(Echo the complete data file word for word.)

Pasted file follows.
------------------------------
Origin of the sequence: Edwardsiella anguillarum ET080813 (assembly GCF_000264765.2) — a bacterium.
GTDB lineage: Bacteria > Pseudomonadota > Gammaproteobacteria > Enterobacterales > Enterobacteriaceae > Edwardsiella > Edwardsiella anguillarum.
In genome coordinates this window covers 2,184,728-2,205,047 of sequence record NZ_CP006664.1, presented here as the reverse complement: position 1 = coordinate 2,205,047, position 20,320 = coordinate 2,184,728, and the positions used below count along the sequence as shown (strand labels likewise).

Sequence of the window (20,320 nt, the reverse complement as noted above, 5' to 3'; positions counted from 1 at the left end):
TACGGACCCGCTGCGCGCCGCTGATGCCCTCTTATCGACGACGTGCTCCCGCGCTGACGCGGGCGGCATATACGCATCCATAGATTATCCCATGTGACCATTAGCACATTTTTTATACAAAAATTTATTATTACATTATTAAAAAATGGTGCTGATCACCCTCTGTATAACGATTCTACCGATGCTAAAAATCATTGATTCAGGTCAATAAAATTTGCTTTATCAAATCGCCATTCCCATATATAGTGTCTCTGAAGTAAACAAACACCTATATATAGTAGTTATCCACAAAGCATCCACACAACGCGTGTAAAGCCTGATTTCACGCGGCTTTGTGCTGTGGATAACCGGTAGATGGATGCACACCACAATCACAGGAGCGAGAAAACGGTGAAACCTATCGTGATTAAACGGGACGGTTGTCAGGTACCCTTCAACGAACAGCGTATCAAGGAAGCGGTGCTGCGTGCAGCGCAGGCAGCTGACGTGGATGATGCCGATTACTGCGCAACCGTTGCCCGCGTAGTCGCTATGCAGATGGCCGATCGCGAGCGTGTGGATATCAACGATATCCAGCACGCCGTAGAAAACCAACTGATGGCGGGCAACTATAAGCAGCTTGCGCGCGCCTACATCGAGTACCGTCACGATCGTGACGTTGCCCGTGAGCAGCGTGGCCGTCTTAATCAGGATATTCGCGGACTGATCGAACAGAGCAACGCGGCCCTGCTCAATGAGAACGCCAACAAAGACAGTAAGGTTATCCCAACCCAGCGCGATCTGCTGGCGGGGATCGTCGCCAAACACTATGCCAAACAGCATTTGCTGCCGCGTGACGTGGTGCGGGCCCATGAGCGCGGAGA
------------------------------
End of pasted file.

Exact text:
Origin of the sequence: Edwardsiella anguillarum ET080813 (assembly GCF_000264765.2) — a bacterium.
GTDB lineage: Bacteria > Pseudomonadota > Gammaproteobacteria > Enterobacterales > Enterobacteriaceae > Edwardsiella > Edwardsiella anguillarum.
In genome coordinates this window covers 2,184,728-2,205,047 of sequence record NZ_CP006664.1, presented here as the reverse complement: position 1 = coordinate 2,205,047, position 20,320 = coordinate 2,184,728, and the positions used below count along the sequence as shown (strand labels likewise).

Sequence of the window (20,320 nt, the reverse complement as noted above, 5' to 3'; positions counted from 1 at the left end):
TACGGACCCGCTGCGCGCCGCTGATGCCCTCTTATCGACGACGTGCTCCCGCGCTGACGCGGGCGGCATATACGCATCCATAGATTATCCCATGTGACCATTAGCACATTTTTTATACAAAAATTTATTATTACATTATTAAAAAATGGTGCTGATCACCCTCTGTATAACGATTCTACCGATGCTAAAAATCATTGATTCAGGTCAATAAAATTTGCTTTATCAAATCGCCATTCCCATATATAGTGTCTCTGAAGTAAACAAACACCTATATATAGTAGTTATCCACAAAGCATCCACACAACGCGTGTAAAGCCTGATTTCACGCGGCTTTGTGCTGTGGATAACCGGTAGATGGATGCACACCACAATCACAGGAGCGAGAAAACGGTGAAACCTATCGTGATTAAACGGGACGGTTGTCAGGTACCCTTCAACGAACAGCGTATCAAGGAAGCGGTGCTGCGTGCAGCGCAGGCAGCTGACGTGGATGATGCCGATTACTGCGCAACCGTTGCCCGCGTAGTCGCTATGCAGATGGCCGATCGCGAGCGTGTGGATATCAACGATATCCAGCACGCCGTAGAAAACCAACTGATGGCGGGCAACTATAAGCAGCTTGCGCGCGCCTACATCGAGTACCGTCACGATCGTGACGTTGCCCGTGAGCAGCGTGGCCGTCTTAATCAGGATATTCGCGGACTGATCGAACAGAGCAACGCGGCCCTGCTCAATGAGAACGCCAACAAAGACAGTAAGGTTATCCCAACCCAGCGCGATCTGCTGGCGGGGATCGTCGCCAAACACTATGCCAAACAGCATTTGCTGCCGCGTGACGTGGTGCGGGCCCATGAGCGCGGAGA